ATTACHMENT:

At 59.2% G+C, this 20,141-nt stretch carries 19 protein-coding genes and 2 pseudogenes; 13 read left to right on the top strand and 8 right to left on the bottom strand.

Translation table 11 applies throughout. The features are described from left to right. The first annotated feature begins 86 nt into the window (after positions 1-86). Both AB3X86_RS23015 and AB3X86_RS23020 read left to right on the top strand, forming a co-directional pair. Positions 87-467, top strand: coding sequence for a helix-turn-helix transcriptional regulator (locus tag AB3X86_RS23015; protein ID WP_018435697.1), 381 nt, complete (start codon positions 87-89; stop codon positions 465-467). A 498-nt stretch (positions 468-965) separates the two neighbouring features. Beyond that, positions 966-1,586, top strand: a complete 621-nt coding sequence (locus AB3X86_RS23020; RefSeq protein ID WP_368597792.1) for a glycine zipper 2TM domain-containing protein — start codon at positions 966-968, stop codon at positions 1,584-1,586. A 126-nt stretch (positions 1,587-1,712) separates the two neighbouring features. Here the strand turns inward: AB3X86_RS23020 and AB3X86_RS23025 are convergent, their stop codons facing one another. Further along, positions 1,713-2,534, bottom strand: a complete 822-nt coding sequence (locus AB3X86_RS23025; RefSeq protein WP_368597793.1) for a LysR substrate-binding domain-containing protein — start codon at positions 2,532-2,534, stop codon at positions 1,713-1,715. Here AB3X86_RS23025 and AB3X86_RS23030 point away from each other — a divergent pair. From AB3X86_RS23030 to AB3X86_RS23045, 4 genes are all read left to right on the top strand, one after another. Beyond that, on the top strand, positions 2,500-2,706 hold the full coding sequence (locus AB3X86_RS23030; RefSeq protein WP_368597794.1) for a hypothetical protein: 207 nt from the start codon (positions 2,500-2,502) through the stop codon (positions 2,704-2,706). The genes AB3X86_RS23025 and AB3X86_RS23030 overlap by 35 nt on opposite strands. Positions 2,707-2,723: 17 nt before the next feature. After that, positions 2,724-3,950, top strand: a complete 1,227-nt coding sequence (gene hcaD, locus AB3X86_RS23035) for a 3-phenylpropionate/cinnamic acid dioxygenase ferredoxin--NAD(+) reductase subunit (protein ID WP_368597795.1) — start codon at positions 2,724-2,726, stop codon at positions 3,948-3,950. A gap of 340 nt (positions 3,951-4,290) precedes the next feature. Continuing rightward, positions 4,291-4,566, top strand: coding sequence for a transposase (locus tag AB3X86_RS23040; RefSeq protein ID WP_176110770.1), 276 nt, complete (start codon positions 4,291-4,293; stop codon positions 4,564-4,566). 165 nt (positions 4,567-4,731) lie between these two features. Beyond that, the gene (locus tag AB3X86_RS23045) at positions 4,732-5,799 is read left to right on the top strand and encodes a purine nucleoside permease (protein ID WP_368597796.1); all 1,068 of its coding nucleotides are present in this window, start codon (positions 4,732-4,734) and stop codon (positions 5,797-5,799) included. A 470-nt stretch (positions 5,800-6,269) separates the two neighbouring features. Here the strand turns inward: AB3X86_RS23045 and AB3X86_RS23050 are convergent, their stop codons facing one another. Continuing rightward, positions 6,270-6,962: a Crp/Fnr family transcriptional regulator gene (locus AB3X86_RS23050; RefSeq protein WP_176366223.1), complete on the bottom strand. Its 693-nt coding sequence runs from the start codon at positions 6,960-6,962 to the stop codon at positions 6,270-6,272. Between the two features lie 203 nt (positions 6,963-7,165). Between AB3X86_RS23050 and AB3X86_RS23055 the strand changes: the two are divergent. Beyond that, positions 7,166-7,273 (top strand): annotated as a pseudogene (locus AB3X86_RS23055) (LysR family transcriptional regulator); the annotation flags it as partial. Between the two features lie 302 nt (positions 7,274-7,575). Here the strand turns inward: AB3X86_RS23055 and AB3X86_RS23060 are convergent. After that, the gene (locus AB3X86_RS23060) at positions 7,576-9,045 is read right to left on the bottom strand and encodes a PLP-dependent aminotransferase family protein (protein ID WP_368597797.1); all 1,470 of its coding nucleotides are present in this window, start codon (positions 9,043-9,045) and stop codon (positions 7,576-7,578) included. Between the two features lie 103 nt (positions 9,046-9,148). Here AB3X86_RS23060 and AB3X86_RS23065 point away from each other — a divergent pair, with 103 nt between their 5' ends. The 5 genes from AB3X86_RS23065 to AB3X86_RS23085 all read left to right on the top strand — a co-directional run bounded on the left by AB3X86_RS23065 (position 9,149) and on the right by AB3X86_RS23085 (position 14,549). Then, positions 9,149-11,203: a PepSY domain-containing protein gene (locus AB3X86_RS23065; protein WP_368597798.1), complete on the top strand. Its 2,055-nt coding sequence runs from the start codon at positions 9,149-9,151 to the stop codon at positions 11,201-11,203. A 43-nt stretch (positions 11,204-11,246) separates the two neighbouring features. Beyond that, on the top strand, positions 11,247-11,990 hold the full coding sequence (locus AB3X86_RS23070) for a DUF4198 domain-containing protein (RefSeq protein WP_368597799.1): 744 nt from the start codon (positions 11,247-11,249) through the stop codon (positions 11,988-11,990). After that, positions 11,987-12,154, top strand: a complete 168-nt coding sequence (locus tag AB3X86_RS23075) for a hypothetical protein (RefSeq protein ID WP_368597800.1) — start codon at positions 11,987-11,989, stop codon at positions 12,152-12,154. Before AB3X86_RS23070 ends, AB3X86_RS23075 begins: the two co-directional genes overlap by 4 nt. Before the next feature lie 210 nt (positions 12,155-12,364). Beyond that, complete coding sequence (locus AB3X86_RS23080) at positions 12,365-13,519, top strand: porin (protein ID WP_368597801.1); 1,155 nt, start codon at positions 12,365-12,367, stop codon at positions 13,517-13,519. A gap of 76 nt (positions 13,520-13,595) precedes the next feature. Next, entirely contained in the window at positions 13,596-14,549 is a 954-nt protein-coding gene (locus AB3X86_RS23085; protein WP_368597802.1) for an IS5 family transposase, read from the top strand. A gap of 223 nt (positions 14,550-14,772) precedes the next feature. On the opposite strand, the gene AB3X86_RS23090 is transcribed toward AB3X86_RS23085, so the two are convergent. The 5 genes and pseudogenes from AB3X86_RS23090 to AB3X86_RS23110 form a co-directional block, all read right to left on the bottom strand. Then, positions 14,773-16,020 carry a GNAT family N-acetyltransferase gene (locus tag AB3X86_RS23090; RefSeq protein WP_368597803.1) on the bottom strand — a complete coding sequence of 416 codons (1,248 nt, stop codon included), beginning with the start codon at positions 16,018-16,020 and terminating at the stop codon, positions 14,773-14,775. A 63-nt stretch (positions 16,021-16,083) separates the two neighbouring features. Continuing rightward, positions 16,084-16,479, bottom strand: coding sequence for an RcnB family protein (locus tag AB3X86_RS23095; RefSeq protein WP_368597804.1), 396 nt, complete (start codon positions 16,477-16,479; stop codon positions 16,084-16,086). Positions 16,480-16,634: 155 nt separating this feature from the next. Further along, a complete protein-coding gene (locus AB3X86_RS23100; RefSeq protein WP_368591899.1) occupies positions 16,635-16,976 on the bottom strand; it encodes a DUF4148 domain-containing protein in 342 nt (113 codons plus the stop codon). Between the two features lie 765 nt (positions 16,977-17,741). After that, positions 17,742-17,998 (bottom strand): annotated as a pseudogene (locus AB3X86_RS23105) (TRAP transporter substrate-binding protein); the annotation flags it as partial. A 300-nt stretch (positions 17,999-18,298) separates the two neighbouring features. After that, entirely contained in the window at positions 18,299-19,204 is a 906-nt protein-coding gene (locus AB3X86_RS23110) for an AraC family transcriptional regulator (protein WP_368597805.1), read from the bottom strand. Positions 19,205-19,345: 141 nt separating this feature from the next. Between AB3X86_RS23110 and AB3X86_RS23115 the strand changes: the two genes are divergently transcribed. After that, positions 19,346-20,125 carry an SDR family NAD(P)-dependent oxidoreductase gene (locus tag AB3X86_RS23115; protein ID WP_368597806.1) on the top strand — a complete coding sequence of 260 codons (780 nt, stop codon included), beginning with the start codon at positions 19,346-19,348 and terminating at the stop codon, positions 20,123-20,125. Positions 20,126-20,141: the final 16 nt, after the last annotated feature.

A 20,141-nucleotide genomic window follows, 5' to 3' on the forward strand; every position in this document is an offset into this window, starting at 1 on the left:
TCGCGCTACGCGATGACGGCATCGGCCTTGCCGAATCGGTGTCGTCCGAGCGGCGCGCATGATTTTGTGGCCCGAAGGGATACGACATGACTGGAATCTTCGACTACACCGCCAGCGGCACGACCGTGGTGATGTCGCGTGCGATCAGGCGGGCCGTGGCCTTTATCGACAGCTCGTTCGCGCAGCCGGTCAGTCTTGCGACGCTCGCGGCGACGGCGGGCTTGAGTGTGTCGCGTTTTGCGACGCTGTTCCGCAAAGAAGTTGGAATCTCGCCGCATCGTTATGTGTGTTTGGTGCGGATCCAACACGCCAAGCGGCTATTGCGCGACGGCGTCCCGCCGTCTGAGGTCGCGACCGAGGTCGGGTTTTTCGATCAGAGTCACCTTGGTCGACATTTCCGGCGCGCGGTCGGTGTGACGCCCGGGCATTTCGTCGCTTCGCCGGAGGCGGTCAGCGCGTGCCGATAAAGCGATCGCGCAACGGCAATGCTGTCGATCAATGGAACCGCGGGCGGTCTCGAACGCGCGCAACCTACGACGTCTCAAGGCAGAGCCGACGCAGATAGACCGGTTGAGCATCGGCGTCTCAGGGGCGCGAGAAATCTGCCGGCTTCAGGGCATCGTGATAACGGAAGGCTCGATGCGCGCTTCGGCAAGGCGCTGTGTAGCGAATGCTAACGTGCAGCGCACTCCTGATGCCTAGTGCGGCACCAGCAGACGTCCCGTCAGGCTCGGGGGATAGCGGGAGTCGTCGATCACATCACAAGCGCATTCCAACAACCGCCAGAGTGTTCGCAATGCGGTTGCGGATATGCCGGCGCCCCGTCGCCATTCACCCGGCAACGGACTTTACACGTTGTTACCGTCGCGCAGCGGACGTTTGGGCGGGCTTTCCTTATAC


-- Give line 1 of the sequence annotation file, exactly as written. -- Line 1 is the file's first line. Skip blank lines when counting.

At 59.2% G+C, this 20,141-nt stretch carries 19 protein-coding genes and 2 pseudogenes; 13 read left to right on the top strand and 8 right to left on the bottom strand.